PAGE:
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Encyclopedia > Oliver Reed
Oliver Reed
Birth name Robert Oliver Reed
Born February 13, 1938(1938-02-13)
Wimbledon, London, England, United Kingdom
Died May 2, 1999 (aged 61)
Valletta, Malta
Resting place Churchtown, County Cork, Ireland
Other name(s) Mr. England
Spouse(s) Kate Byrne (1959 - 1969)
Josephine Burge (1985)
Official site http://oliverreed.net (unofficial)
IMDb profile

Robert Oliver Reed (February 13, 1938May 2, 1999) was an English actor known for his macho image on and off screen. His major films include Oliver!, Women in Love, The Devils, The Three Musketeers, Tommy, Castaway, Lion of the Desert, and Gladiator. Image File history File links This is a lossless scalable vector image. ... Image File history File links This is a lossless scalable vector image. ... If you hold the copyright to an image (e. ... is the 44th day of the year in the Gregorian calendar. ... Year 1938 (MCMXXXVIII) was a common year starting on Saturday (link will display the full calendar) of the Gregorian calendar. ... , This article is about the district of London. ... This article is about the capital of England and the United Kingdom. ... For other uses, see England (disambiguation). ... May 2 is the 122nd day of the year in the Gregorian calendar (123rd in leap years). ... This article is about the year. ... Valletta (Maltese: , commonly referred to as Il-Belt - The City) is the capital city of Malta. ... County Cork (Contae Chorcaí in Irish) is the most southwesterly and the largest of the modern counties of Ireland. ... is the 44th day of the year in the Gregorian calendar. ... Year 1938 (MCMXXXVIII) was a common year starting on Saturday (link will display the full calendar) of the Gregorian calendar. ... May 2 is the 122nd day of the year in the Gregorian calendar (123rd in leap years). ... This article is about the year. ... For other uses, see England (disambiguation). ... For other uses, see Actor (disambiguation). ... Oliver! is an Academy Award winning film and 1968 musical film directed by Carol Reed and based on the stage musical Oliver!. Both the film and play are based on the famous Charles Dickens novel Oliver Twist. ... Women in Love is a 1969 British film which tells the story of the relationships between men and women during the early part of the 20th century. ... This article or section does not adequately cite its references or sources. ... The Three Musketeers is a 1973 film based on the novel by Alexandre Dumas, père. ... Roger Daltrey as Tommy Tommy was a 1975 musical film, based on The Whos 1969 rock opera concept album Tommy. ... Castaway VHS cover Castaway is a 1986 film starring Amanda Donohoe and Oliver Reed, and directed by Nicolas Roeg. ... Lion of the Desert is a 1981 historical film depicting real events, starring Anthony Quinn as Libyan tribal leader Omar Mukhtar fighting Mussolinis army during World War II. It was directed by Moustapha Akkad. ... Gladiator is a 2000 historical action drama film. ...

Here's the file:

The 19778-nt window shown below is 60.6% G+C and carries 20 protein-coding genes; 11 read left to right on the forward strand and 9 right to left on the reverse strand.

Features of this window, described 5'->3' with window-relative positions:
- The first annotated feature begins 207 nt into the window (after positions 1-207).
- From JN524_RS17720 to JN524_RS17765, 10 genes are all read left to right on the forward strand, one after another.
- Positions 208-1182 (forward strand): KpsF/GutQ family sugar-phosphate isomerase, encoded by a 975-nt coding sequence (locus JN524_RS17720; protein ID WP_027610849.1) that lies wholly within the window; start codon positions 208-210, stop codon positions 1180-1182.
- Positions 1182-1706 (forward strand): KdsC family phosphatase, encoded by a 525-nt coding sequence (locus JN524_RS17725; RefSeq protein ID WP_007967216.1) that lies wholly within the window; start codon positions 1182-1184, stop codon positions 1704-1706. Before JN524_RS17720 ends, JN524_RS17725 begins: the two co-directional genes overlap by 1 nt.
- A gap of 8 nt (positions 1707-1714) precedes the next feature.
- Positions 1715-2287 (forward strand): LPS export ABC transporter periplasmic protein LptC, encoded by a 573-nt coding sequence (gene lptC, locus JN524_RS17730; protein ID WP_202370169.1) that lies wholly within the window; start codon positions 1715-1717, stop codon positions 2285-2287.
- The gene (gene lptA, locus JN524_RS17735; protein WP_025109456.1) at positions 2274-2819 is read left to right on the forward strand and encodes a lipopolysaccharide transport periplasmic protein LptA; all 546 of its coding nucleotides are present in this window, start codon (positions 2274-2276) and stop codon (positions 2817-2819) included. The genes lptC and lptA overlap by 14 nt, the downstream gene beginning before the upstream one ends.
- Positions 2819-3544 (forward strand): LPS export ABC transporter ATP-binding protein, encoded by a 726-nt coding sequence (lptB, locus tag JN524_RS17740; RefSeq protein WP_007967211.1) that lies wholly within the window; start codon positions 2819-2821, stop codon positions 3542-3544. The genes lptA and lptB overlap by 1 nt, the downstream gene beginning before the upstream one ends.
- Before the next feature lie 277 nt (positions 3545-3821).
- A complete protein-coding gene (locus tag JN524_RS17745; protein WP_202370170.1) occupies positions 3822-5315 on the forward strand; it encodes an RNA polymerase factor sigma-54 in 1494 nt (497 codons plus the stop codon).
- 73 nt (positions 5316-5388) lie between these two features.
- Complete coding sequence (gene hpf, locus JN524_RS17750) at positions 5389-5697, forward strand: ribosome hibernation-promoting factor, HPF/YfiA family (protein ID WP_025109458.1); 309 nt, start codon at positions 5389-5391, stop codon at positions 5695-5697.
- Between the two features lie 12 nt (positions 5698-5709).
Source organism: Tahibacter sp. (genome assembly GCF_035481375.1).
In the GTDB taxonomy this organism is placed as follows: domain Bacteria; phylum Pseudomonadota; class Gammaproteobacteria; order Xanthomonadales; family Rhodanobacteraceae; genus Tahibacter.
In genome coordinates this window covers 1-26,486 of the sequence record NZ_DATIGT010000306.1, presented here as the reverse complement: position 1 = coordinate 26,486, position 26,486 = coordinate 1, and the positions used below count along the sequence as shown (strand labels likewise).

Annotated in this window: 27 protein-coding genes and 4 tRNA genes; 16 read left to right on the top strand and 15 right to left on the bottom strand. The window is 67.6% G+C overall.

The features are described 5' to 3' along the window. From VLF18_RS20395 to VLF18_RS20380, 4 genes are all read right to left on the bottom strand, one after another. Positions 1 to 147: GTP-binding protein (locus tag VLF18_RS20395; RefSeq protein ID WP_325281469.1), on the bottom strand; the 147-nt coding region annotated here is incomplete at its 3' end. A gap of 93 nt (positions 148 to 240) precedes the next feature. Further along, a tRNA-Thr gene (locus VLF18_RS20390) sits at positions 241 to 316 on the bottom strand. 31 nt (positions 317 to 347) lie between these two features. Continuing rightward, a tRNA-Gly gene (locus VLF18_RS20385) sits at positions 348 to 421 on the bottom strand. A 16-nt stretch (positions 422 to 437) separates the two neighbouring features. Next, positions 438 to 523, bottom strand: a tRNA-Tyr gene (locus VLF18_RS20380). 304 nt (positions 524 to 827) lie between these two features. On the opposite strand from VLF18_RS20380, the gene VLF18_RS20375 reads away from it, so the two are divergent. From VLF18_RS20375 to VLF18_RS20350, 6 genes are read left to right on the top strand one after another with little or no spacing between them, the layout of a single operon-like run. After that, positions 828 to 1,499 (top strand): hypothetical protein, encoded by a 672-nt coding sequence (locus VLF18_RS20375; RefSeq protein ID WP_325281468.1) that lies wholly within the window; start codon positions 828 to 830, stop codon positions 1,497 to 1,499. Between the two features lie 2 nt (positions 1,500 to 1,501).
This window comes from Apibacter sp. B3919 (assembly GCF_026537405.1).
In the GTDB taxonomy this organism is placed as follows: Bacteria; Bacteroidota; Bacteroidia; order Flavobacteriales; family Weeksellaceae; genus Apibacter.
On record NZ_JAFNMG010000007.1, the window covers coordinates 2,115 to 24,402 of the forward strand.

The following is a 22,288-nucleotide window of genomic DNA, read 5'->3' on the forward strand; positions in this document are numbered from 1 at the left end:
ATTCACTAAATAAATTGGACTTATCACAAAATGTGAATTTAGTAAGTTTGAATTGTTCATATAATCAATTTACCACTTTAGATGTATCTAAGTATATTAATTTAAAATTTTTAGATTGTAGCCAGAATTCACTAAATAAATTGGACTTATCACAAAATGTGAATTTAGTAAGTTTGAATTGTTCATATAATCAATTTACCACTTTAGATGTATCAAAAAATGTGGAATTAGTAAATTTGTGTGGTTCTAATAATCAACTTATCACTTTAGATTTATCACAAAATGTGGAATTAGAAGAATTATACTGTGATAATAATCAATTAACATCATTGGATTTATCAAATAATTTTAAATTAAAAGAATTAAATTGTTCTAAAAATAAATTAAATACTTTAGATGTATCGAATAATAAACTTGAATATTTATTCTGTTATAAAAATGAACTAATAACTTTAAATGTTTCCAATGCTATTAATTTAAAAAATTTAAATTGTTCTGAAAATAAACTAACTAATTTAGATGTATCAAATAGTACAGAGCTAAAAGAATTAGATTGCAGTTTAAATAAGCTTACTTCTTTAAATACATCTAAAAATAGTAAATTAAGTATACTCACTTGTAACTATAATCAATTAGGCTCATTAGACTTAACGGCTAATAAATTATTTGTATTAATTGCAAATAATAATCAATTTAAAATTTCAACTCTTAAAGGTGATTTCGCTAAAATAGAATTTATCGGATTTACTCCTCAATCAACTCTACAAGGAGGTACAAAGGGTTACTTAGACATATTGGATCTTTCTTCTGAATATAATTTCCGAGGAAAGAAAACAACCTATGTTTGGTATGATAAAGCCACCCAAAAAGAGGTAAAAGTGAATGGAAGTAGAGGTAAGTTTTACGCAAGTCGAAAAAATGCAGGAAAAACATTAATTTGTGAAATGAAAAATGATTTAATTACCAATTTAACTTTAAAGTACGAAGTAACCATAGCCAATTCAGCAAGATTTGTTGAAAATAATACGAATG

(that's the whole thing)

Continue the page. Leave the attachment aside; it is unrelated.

Contents

Early life

Reed was born in Wimbledon, London to sports journalist Peter Reed and his wife Marcia (née Andrews). He was the nephew of film director Sir Carol Reed, and grandson of the actor-manager Sir Herbert Beerbohm Tree by his mistress May Pinney Reed. , This article is about the district of London. ... The French word née (feminine) or né (masculine) (or the English word nee) is still commonly used in some newspapers when mentioning the maiden name of a woman in engagement or wedding announcements. ... This article is about the domestic group. ... Director Herbert Brenon with actress Alla Nazimova on the set of War Brides, 1916 A director is a person who directs the making of a film. ... Sir Carol Reed (30 December 1906 – 25 April 1976) was an English film director, winner of an Academy Award for his film version of the musical, Oliver! (1968). ... For other uses, see Actor (disambiguation). ... A theatre director is a principal in the theatre field who oversees and orchestrates the mounting of a play by unifying various endeavors and aspects of production. ... Sir Herbert Beerbohm Tree (December 17, 1853 - July 2, 1917) was an English actor-manager. ...


Oliver was dyslexic and was expelled from many different private schools. He took part in Ewell Castle School's sports day and won several cups. He went straight from the sports field to a party. In the early hours of the following morning whilst walking home from the party, he was stopped by the police who suspected him to be a burglar with a swag of stolen cups. His father had to make a trip to the police station to explain that he was in fact very good at sports. This article is about developmental dyslexia. ... After World War II terms, expulsion was a euphemism for ethnic cleansing of territories settled by Germans. ... For the film of this title, see Private School (film). ...


Career